This For Instant Ratings, Interviews With a Checkbook in a recent New York Times received very little attention, or so it seemed to me. I would have expected, maybe just hoped, for more attention to be paid to the consequences.

Once upon a time people appeared on media because it was truly an opportunity to reach a mass audience. Now thanks to a plethora of media there’s little doubt that any one can get attention, some times far too much or unwarranted attention.

Paying for interviews – or rather for access is not new. The Times piece makes it seem as if it is a recent development… it has existed for years – prime time programs have done it, programs with the most prominent of news anchors have done it. A wink and a nod and money is paid for family photos or archive material in the thin guise that this is the cover for what will become a guaranteed interview with the personality too.

It can be paid to the prospective interviewees, or it may come in the form of lavish wining and dining for friends or families. It happened during the Koby Bryant case, for John Mark Karr who confessed to the Jon Benet Ramsey killing, even to people associated with Phil Garrido who recently plead guilty to the kidnapping and rape of Jaycee Dugard. It’s just not new. And it feels skanky to do it – even when under the direct instructions of senior news managers in New York.

There are so many questions – if you pay, will some one be more forthcoming? If you pay too little, will they hold back? If you pay for one media does that count if some one else pays more for a different platform? Does payment change their story – are they more likely to juice it up to hike the price, or claim to know more than they really do — but money makes them be bold, even to the point of lying?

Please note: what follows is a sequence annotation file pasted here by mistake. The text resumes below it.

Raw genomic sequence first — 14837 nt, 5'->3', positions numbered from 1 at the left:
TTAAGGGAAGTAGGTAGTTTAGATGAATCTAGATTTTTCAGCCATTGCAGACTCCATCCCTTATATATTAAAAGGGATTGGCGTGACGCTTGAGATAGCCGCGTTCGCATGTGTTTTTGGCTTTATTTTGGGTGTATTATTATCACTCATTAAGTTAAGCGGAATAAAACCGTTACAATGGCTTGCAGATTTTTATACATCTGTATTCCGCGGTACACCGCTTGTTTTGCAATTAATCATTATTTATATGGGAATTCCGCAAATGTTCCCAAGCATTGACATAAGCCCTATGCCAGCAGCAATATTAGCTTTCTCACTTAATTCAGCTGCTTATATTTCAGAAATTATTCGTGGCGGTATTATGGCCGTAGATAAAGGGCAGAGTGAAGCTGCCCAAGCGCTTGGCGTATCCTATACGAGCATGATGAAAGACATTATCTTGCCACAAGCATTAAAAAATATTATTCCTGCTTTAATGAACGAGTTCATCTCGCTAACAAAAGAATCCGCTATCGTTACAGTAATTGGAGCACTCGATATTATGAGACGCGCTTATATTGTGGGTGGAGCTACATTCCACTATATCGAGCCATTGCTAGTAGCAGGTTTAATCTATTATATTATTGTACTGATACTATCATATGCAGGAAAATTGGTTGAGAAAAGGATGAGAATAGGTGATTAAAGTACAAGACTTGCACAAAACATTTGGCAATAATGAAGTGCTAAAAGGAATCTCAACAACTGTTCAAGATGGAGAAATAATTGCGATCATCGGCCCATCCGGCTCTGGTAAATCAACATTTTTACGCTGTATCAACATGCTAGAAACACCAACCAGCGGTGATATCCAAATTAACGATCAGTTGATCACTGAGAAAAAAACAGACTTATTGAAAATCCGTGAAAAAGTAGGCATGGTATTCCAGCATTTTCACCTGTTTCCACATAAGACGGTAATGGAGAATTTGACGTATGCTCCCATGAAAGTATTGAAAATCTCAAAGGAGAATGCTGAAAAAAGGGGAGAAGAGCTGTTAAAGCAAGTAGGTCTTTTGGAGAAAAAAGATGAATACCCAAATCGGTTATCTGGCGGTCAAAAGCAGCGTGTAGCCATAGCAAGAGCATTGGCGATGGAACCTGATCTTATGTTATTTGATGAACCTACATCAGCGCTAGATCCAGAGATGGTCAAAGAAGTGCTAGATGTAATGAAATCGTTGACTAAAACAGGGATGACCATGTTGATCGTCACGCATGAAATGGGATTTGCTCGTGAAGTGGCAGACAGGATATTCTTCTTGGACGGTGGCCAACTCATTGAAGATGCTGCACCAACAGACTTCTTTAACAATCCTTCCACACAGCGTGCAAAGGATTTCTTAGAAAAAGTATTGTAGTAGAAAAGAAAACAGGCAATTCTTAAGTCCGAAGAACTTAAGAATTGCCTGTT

News divisions once had a policy that prohibited paying any one for a news story. That existed as a fire wall within news, but was not as rigid for prime time magazines or the morning shows which at some networks are produced by the entertainment divisions. Times have changed. Networks demand all programs produce a profit. And now news figures – even temporary news headliners – are sought after as exclusives. They may or may not have much to say – they may not even offer much to discourse or common knowledge – but they command payments just to speak. I don’t feel good about a lot of this whatsoever.

Older audiences for network newscasts may signal the death of the evening news – oh wait, maybe this obituary is already past due for newscasts that cost too much to produce for too little profit for too small an audience.  That is a trifecta representing the end of news as we know it.

Audiences are aging and networks have largely failed to capture the attention or loyalty of the younger Gen X, Gen Y, Millenials, Gen R and other audiences.  As the network news audience ages the doom and gloom around those once proud organizations becomes more intense.

I’ve heard an internal number at ABC News shows the average World News Tonight audience is 61.3 years old.  Public numbers are not as venerable.  At that increasing age medical-pharmaceutical and a few other advertisers are about the only ones who will find this audience at all desirable.